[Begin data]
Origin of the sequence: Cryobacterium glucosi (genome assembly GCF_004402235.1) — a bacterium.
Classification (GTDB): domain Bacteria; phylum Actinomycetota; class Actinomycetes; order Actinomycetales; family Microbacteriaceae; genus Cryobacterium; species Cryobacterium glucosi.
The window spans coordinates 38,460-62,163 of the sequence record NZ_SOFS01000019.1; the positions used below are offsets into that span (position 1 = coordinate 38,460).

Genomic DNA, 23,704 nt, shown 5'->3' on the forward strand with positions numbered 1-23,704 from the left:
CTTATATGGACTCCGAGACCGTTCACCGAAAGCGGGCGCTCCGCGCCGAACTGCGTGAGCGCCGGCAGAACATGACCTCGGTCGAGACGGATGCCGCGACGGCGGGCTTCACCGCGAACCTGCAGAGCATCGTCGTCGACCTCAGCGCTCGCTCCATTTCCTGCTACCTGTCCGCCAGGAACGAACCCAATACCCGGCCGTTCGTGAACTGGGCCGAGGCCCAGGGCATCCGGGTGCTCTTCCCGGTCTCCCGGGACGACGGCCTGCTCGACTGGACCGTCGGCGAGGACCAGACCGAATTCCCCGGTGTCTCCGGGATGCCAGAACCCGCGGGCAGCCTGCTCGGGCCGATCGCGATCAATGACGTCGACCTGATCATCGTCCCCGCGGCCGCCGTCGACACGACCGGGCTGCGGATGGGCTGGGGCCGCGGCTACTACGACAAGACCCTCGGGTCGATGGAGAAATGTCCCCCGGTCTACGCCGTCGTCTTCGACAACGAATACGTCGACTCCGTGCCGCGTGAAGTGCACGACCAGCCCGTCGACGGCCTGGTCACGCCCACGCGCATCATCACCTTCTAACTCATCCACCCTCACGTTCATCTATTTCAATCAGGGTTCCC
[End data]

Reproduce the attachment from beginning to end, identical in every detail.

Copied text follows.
Origin of the sequence: Cryobacterium glucosi (genome assembly GCF_004402235.1) — a bacterium.
Classification (GTDB): domain Bacteria; phylum Actinomycetota; class Actinomycetes; order Actinomycetales; family Microbacteriaceae; genus Cryobacterium; species Cryobacterium glucosi.
The window spans coordinates 38,460-62,163 of the sequence record NZ_SOFS01000019.1; the positions used below are offsets into that span (position 1 = coordinate 38,460).

Genomic DNA, 23,704 nt, shown 5'->3' on the forward strand with positions numbered 1-23,704 from the left:
CTTATATGGACTCCGAGACCGTTCACCGAAAGCGGGCGCTCCGCGCCGAACTGCGTGAGCGCCGGCAGAACATGACCTCGGTCGAGACGGATGCCGCGACGGCGGGCTTCACCGCGAACCTGCAGAGCATCGTCGTCGACCTCAGCGCTCGCTCCATTTCCTGCTACCTGTCCGCCAGGAACGAACCCAATACCCGGCCGTTCGTGAACTGGGCCGAGGCCCAGGGCATCCGGGTGCTCTTCCCGGTCTCCCGGGACGACGGCCTGCTCGACTGGACCGTCGGCGAGGACCAGACCGAATTCCCCGGTGTCTCCGGGATGCCAGAACCCGCGGGCAGCCTGCTCGGGCCGATCGCGATCAATGACGTCGACCTGATCATCGTCCCCGCGGCCGCCGTCGACACGACCGGGCTGCGGATGGGCTGGGGCCGCGGCTACTACGACAAGACCCTCGGGTCGATGGAGAAATGTCCCCCGGTCTACGCCGTCGTCTTCGACAACGAATACGTCGACTCCGTGCCGCGTGAAGTGCACGACCAGCCCGTCGACGGCCTGGTCACGCCCACGCGCATCATCACCTTCTAACTCATCCACCCTCACGTTCATCTATTTCAATCAGGGTTCCC